Disease, Rx Can Tip The Scales

Designer Donatella Versace and actor Jet Li attend the 2009 Whitney Museum of American Art gala and studio party on Monday, Oct. 19, 2009 in New York.
AP Photo/Evan Agostini
Most people assume that an unhealthy diet and lack of exercise are to blame for unwanted weight gain. But, certain medical conditions and prescription drugs can also pack on the pounds.

On The Saturday Early Show , Dr. Mallika Marshall of WBZ-TV took a look at some of the other culprits that can contribute to an expanding waistline.

Dr. Marshall suggests seeing a doctor if you have experienced unexpected weight gain, especially if you've been maintaining the same diet and have been exercising the same as usual. Unexplained weight gain could be a sign of an underlying medical condition, she says.

One possible cause of excess weight gain is polycystic ovary syndrome (PCS), says Dr. Marshall. It is a condition in which a woman's ovaries overproduce the hormone testosterone. It affects between 5 to 10 percent of women. Not only do women with PCS develop multiple small cysts on their ovaries (hence the name), they are also at significant risk for obesity. The good news is women with PCS can often fight off the excess pounds with good dietary habits and exercise.

Dr. Marshall says the hormonal abnormalities associated with PCS can also cause irregular periods and problems with infertility and acne, as well as "male-pattern hair growth" (such as facial hair).

The next condition Dr. Marshall says may contribute to weight gain is hypothyroidism, which affects about 10 million Americans, especially women, though it can also affect men. It occurs when the thyroid gland doesn't make enough thyroid hormone. The thyroid hormones affect many different systems in the body, so having too little can cause many problems, including obesity.

Like polycystic ovary syndrome, says Dr. Marshall, hypothyroidism can also cause irregular periods in women. It can also cause thinning hair, dry skin, constipation, memory loss and depression. Many people also complain of feeling cold all the time.

Type 2 diabetes may also lead to unwanted weight gain. Dr. Marshall explains type 2 diabetes and obesity may feed off one another. People who are overweight are at higher risk of developing diabetes, and people with type 2 diabetes are at risk of gaining even more weight.

Type 2 diabetes usually develops in adulthood, but with the rise in the number of obese children in this country, more cases of children with type 2 diabetes are being discovered.

A condition many people may not have heard about is Cushing's syndrome. Dr. Marshall says it occurs when the body makes too much of a hormone called cortisol. The hormone helps the body manage stress and helps keep the immune system healthy. However, excess cortisol can cause a number of problems, including weight gain. Most of the weight gain is in the upper half of the body, causing a rounded face and sometimes a fatty hump on the back. Patients who take steroid medications for a long time can develop Cushing's syndrome.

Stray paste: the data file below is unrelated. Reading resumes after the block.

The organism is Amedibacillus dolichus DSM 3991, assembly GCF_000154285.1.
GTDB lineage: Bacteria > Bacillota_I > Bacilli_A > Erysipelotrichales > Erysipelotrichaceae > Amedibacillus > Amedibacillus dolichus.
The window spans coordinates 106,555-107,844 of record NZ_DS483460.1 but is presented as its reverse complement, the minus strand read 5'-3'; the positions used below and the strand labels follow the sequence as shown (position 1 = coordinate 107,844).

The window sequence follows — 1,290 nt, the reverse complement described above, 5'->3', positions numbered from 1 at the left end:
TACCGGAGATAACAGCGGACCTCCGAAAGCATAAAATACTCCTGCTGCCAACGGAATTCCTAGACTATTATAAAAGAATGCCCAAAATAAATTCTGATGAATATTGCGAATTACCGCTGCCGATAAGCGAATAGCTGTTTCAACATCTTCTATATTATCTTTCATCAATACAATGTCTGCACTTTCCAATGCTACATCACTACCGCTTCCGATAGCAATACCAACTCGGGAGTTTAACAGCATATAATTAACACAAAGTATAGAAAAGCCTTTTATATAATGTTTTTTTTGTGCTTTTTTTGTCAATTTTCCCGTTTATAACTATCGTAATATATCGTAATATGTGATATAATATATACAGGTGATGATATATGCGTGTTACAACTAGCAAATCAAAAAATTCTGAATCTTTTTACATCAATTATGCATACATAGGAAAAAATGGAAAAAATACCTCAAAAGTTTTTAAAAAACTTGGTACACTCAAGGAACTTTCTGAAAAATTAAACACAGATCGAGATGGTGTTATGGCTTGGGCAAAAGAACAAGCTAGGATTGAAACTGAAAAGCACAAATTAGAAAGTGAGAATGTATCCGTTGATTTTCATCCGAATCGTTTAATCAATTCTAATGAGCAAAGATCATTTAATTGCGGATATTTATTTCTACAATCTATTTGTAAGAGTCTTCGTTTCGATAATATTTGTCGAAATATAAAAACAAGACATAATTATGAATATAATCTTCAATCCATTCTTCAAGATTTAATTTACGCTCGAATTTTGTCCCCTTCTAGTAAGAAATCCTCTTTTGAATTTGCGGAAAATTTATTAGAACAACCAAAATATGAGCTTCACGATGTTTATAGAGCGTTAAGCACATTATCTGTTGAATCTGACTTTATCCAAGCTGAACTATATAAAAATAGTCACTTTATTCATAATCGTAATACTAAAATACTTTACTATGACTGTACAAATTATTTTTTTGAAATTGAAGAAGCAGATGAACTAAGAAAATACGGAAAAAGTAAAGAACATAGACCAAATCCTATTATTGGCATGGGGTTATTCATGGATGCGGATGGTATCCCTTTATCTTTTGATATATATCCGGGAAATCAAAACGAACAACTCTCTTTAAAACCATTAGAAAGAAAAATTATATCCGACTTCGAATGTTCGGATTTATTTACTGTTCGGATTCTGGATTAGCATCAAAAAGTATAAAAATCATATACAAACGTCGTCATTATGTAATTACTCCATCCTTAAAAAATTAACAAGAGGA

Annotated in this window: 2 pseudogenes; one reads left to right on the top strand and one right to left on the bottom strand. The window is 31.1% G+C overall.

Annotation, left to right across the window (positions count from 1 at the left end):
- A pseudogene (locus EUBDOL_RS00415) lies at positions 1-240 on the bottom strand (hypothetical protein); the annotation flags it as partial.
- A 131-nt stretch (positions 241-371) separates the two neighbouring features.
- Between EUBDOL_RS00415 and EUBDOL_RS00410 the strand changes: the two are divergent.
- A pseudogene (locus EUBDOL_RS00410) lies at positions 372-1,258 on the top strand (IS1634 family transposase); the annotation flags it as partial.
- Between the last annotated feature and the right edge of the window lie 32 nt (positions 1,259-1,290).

Again, as with some of the other weight gain conditions, says Dr. Marshall, women may develop irregular periods. It can also cause fragile skin, abnormal hair growth and erectile dysfunction in men.

What people may not know is that certain medications can also cause weight gain. Dr. Marshall says the following may lead to weight gain:
  • Anti-Depressants: A relatively new and effective class of drugs used to treat depression called SSRIs can lead to weight gain, says Dr. Marshall. There are many different types of SSRIs on the market, however, and some may cause more weight gain than others. So if you notice you're gaining weight, you can ask your doctor about switching to another drug.

  • Oral Contraceptives: Dr. Marshall says birth control pills may also lead to weight gain. The newer pills on the market contain lower doses of hormones and usually don't cause as much weight gain. But again, if it's a problem, you can ask your doctor about trying another brand.

  • Steroids: Dr. Marshall mentioned steroids when talking about Cushing's syndrome, but many people take these medications over long periods of time to control a number of different medical conditions such as lupus and rheumatoid arthritis. Chronic steroid use can lead to weight gain. But usually stopping the steroids or at least lowering the dose can help you lose the excess pounds. Again, you should ask your doctor.